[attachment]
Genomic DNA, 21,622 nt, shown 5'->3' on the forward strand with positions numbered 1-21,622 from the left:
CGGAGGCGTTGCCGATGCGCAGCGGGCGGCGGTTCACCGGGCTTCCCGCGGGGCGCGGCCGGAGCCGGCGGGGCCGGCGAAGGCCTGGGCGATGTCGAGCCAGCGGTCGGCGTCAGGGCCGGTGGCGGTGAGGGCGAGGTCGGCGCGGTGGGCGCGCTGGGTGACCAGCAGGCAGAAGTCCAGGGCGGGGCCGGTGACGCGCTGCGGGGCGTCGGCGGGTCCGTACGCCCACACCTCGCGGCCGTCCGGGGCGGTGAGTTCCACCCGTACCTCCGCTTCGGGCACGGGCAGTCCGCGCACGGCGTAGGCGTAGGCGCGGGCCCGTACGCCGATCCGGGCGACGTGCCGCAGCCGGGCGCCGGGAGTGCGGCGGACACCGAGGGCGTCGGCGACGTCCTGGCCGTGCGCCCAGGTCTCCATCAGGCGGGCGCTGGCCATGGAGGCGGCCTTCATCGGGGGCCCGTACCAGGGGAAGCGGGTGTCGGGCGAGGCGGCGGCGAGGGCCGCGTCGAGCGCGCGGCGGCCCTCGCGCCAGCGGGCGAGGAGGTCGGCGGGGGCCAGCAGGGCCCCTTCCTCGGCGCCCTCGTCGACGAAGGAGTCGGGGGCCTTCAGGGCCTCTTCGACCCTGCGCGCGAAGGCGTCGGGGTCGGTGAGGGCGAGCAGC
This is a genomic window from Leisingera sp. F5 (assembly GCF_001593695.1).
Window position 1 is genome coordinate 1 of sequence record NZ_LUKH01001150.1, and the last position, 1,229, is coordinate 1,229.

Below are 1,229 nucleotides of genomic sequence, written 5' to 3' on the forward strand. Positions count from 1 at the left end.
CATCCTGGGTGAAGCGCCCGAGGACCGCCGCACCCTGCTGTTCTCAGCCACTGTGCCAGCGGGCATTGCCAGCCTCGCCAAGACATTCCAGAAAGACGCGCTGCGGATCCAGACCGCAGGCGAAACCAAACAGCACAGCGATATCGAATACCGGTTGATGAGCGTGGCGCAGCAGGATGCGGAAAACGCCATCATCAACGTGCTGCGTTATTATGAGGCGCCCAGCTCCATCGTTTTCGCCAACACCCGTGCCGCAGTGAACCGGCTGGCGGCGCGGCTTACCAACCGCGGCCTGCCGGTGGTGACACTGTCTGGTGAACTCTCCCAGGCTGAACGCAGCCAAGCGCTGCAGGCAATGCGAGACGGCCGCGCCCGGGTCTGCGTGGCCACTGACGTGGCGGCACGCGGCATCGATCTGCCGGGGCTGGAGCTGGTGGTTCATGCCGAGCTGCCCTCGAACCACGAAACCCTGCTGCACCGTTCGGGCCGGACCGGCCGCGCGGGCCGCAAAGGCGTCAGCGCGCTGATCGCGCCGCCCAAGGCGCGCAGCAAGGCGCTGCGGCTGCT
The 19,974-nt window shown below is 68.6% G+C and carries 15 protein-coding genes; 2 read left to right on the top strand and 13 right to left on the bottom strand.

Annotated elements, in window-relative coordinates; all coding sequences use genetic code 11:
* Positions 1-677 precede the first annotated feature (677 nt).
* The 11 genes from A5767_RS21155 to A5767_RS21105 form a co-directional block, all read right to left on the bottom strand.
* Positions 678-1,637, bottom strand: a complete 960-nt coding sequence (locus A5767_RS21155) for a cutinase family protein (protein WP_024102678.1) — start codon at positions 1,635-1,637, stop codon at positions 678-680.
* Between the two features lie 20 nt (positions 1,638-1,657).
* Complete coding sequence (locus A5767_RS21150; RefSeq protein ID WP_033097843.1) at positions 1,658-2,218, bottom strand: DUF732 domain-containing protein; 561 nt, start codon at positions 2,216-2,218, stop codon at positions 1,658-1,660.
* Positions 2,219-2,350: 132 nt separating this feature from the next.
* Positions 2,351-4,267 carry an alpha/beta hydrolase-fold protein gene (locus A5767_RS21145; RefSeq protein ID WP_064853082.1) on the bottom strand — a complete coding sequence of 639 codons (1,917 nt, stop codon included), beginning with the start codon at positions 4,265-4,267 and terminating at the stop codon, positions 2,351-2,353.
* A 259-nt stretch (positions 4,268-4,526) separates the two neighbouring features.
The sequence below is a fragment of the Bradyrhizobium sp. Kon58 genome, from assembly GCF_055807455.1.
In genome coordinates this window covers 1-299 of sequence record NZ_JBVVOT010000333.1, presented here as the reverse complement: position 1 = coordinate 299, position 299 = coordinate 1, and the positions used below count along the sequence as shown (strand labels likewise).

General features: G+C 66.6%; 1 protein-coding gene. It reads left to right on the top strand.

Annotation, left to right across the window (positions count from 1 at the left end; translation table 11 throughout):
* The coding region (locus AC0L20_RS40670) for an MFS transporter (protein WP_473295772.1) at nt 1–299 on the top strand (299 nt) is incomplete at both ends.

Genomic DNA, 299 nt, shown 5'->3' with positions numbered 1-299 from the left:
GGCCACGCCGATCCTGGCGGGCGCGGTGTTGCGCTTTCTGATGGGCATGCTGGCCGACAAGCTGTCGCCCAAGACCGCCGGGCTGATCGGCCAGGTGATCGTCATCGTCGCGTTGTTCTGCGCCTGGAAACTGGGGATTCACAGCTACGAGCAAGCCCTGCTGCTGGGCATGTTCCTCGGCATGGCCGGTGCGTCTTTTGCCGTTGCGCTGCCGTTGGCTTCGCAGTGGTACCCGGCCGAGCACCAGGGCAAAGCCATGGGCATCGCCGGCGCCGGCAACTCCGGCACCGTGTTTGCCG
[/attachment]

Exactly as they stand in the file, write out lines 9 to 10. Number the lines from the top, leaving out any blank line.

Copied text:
* Positions 1-677 precede the first annotated feature (677 nt).
* The 11 genes from A5767_RS21155 to A5767_RS21105 form a co-directional block, all read right to left on the bottom strand.